Vollbrecht awarded Churchill Scholarship
Macy Vollbrecht, a senior majoring in genetics, cell biology and development in the College of Biological Sciences, has been named a Churchill Scholar by the Winston Churchill Foundation of the United States. The scholarship, worth approximately $60,000, will allow Vollbrecht to spend the 2020-21 academic year at Churchill College of the University of Cambridge.
A community vision of health
Kenya’s Mfangano Island lies to the east of Lake Victoria, one of Africa’s great lakes. Many of its 26,000 residents are descendants of the Abakunta people and speak Suba, an endangered language. Through an explorers grant supported by National Geographic, the Mfangano Community Health Field Station—a community-rooted enterprise launched in collaboration with the U of M Center for Global Health and Social Responsibility—is embarking on an oral history project to preserve the Suba language and culture.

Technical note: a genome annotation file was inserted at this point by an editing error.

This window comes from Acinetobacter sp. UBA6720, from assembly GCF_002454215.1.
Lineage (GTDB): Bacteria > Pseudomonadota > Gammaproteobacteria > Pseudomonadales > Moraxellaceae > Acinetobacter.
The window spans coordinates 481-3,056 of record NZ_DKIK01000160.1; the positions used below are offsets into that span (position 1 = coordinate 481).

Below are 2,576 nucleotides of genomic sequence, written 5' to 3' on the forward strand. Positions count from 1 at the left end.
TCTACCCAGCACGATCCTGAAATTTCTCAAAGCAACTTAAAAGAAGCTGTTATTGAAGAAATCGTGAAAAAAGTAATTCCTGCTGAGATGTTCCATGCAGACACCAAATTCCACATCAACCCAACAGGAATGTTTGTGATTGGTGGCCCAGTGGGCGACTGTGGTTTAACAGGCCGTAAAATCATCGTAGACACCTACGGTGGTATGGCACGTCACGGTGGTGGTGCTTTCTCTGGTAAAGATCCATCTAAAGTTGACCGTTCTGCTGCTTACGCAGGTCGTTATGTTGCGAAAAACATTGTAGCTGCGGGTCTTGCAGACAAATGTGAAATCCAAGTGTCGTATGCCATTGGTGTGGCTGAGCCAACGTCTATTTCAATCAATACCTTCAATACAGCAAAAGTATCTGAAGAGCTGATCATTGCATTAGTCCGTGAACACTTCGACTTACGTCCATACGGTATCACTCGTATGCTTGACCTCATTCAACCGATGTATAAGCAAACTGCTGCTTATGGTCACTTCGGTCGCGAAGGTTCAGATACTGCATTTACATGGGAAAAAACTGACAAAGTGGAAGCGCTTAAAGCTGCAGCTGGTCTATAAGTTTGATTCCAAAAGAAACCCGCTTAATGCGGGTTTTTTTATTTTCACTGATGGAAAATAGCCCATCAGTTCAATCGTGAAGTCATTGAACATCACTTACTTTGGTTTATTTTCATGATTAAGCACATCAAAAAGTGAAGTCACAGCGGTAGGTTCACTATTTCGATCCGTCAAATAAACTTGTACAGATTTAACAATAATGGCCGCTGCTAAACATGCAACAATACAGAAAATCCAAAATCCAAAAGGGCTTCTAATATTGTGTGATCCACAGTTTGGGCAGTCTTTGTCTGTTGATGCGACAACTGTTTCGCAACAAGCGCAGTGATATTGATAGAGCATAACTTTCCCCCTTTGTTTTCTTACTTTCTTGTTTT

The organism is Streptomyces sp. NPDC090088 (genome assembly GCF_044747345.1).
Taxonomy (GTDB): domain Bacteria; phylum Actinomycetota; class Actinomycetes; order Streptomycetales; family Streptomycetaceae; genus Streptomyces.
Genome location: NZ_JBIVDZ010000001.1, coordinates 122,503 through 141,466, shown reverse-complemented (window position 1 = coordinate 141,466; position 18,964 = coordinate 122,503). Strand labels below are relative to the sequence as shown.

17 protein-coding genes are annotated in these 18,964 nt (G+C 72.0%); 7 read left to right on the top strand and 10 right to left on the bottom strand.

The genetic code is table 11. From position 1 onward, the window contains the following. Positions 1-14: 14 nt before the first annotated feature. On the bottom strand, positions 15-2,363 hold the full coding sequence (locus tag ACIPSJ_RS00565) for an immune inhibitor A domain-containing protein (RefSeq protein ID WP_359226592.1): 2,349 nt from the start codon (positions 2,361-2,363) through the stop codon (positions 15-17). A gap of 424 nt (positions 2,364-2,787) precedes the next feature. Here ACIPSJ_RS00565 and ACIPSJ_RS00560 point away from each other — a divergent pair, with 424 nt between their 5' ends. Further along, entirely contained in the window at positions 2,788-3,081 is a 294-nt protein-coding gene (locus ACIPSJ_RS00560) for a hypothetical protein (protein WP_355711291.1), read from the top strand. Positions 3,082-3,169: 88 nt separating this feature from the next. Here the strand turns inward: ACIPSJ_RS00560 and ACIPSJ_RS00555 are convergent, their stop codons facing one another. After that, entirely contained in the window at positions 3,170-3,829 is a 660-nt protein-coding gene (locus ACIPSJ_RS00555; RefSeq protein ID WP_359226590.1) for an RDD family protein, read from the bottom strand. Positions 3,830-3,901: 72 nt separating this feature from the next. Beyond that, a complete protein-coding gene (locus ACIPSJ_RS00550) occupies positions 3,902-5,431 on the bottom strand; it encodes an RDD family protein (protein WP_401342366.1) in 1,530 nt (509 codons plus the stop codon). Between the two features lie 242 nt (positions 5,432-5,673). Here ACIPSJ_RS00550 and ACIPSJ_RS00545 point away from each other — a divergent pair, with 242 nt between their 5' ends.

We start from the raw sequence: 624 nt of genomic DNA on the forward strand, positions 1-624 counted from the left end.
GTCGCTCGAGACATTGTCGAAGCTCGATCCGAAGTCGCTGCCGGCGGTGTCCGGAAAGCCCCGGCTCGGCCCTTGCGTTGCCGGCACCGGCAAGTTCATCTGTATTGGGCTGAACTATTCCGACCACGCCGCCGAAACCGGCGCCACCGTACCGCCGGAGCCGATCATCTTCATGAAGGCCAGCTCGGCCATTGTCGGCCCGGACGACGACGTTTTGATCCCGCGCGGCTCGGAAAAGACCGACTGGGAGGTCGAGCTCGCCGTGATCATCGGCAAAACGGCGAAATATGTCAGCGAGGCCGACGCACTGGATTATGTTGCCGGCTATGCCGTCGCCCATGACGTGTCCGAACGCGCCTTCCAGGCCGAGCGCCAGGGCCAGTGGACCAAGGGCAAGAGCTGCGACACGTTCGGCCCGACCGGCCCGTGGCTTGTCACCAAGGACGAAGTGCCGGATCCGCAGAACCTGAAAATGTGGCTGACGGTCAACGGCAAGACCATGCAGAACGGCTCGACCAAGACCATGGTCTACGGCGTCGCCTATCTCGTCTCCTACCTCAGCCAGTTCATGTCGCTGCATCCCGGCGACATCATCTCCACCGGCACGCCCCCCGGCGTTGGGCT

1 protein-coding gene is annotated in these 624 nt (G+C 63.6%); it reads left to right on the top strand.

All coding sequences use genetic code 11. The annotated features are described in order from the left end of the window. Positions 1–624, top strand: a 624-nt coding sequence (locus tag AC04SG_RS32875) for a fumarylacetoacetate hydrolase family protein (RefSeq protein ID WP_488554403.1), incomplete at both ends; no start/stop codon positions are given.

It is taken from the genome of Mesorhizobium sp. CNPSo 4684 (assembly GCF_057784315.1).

Call for grant proposals: Partnership for Affordable Content
Faculty and instructors on the U of M Twin Cities campus are eligible to apply for a competitive grant to work with University Libraries to find and implement affordable, high-quality content options for your courses. The deadline for applications is Apr. 3.
New professional development certificate in leadership
A new Leadership Essentials Certificate from the College of Continuing and Professional Studies will instill confidence and credibility to help you excel in any field. This 48-hour program is for those currently in a leadership position or who want to advance into a leadership role. U of M staff receive a 50 percent discount on professional development courses.
UMTC Featured Events
Most in-person events have been canceled. Please refer to the U of M Events Calendar for current event information.